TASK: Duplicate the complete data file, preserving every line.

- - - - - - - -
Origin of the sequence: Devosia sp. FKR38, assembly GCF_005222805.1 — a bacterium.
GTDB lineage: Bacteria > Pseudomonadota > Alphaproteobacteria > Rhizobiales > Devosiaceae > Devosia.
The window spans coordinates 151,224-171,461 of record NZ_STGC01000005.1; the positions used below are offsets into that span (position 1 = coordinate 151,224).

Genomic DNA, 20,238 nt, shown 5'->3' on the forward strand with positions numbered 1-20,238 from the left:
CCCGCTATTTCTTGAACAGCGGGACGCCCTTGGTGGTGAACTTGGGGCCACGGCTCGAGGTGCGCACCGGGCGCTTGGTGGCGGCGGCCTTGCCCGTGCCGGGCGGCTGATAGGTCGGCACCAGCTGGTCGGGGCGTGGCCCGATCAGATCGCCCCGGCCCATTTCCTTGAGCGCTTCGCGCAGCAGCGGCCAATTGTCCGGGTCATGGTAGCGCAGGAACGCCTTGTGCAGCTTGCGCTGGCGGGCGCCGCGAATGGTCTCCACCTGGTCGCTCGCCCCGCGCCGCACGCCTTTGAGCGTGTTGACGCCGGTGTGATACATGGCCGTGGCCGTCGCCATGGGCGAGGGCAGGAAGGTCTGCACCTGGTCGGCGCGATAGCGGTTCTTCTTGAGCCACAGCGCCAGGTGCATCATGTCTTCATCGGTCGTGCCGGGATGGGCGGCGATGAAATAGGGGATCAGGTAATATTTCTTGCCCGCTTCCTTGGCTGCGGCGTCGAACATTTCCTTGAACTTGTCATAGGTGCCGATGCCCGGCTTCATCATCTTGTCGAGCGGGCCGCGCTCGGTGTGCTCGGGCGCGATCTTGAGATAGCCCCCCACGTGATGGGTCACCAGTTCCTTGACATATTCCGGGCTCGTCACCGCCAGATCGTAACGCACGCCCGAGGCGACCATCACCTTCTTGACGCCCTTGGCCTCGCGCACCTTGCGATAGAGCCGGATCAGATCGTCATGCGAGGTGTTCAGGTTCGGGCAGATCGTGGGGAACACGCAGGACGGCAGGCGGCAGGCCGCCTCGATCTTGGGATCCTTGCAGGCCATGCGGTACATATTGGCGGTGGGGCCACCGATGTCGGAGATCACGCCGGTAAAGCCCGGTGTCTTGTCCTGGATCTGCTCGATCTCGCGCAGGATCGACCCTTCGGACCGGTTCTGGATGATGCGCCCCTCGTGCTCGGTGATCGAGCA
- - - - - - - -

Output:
Origin of the sequence: Devosia sp. FKR38, assembly GCF_005222805.1 — a bacterium.
GTDB lineage: Bacteria > Pseudomonadota > Alphaproteobacteria > Rhizobiales > Devosiaceae > Devosia.
The window spans coordinates 151,224-171,461 of record NZ_STGC01000005.1; the positions used below are offsets into that span (position 1 = coordinate 151,224).

Genomic DNA, 20,238 nt, shown 5'->3' on the forward strand with positions numbered 1-20,238 from the left:
CCCGCTATTTCTTGAACAGCGGGACGCCCTTGGTGGTGAACTTGGGGCCACGGCTCGAGGTGCGCACCGGGCGCTTGGTGGCGGCGGCCTTGCCCGTGCCGGGCGGCTGATAGGTCGGCACCAGCTGGTCGGGGCGTGGCCCGATCAGATCGCCCCGGCCCATTTCCTTGAGCGCTTCGCGCAGCAGCGGCCAATTGTCCGGGTCATGGTAGCGCAGGAACGCCTTGTGCAGCTTGCGCTGGCGGGCGCCGCGAATGGTCTCCACCTGGTCGCTCGCCCCGCGCCGCACGCCTTTGAGCGTGTTGACGCCGGTGTGATACATGGCCGTGGCCGTCGCCATGGGCGAGGGCAGGAAGGTCTGCACCTGGTCGGCGCGATAGCGGTTCTTCTTGAGCCACAGCGCCAGGTGCATCATGTCTTCATCGGTCGTGCCGGGATGGGCGGCGATGAAATAGGGGATCAGGTAATATTTCTTGCCCGCTTCCTTGGCTGCGGCGTCGAACATTTCCTTGAACTTGTCATAGGTGCCGATGCCCGGCTTCATCATCTTGTCGAGCGGGCCGCGCTCGGTGTGCTCGGGCGCGATCTTGAGATAGCCCCCCACGTGATGGGTCACCAGTTCCTTGACATATTCCGGGCTCGTCACCGCCAGATCGTAACGCACGCCCGAGGCGACCATCACCTTCTTGACGCCCTTGGCCTCGCGCACCTTGCGATAGAGCCGGATCAGATCGTCATGCGAGGTGTTCAGGTTCGGGCAGATCGTGGGGAACACGCAGGACGGCAGGCGGCAGGCCGCCTCGATCTTGGGATCCTTGCAGGCCATGCGGTACATATTGGCGGTGGGGCCACCGATGTCGGAGATCACGCCGGTAAAGCCCGGTGTCTTGTCCTGGATCTGCTCGATCTCGCGCAGGATCGACCCTTCGGACCGGTTCTGGATGATGCGCCCCTCGTGCTCGGTGATCGAGCA